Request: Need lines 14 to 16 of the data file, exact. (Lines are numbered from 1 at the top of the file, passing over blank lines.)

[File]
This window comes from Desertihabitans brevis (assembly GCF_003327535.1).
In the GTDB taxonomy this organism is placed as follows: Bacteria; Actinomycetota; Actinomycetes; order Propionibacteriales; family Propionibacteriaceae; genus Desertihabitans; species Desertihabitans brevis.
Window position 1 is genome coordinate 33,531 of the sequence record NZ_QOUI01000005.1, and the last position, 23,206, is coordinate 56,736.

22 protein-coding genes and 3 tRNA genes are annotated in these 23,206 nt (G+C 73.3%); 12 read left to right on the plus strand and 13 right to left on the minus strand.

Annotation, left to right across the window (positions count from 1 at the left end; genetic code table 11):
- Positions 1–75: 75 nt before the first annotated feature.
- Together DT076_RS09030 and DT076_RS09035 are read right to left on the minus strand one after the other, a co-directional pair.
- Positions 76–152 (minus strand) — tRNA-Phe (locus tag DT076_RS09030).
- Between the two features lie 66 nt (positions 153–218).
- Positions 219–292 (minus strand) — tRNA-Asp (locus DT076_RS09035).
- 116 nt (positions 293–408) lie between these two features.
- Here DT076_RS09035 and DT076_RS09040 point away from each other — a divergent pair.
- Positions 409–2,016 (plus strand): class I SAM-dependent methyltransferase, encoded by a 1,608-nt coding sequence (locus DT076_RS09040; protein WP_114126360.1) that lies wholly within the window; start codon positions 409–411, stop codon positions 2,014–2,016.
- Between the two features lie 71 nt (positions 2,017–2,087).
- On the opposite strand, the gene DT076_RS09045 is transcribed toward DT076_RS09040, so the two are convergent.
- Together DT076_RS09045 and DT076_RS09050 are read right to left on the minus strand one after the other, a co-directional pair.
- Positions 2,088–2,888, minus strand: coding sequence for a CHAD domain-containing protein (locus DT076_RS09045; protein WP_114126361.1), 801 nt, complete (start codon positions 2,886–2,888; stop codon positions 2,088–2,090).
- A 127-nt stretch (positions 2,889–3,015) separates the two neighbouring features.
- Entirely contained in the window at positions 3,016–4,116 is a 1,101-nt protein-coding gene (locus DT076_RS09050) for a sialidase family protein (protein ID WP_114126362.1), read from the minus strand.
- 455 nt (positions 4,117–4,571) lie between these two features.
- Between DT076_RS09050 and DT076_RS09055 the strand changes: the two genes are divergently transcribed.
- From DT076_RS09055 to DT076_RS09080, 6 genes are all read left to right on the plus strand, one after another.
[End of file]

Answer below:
- Between the two features lie 71 nt (positions 2,017–2,087).
- On the opposite strand, the gene DT076_RS09045 is transcribed toward DT076_RS09040, so the two are convergent.
- Together DT076_RS09045 and DT076_RS09050 are read right to left on the minus strand one after the other, a co-directional pair.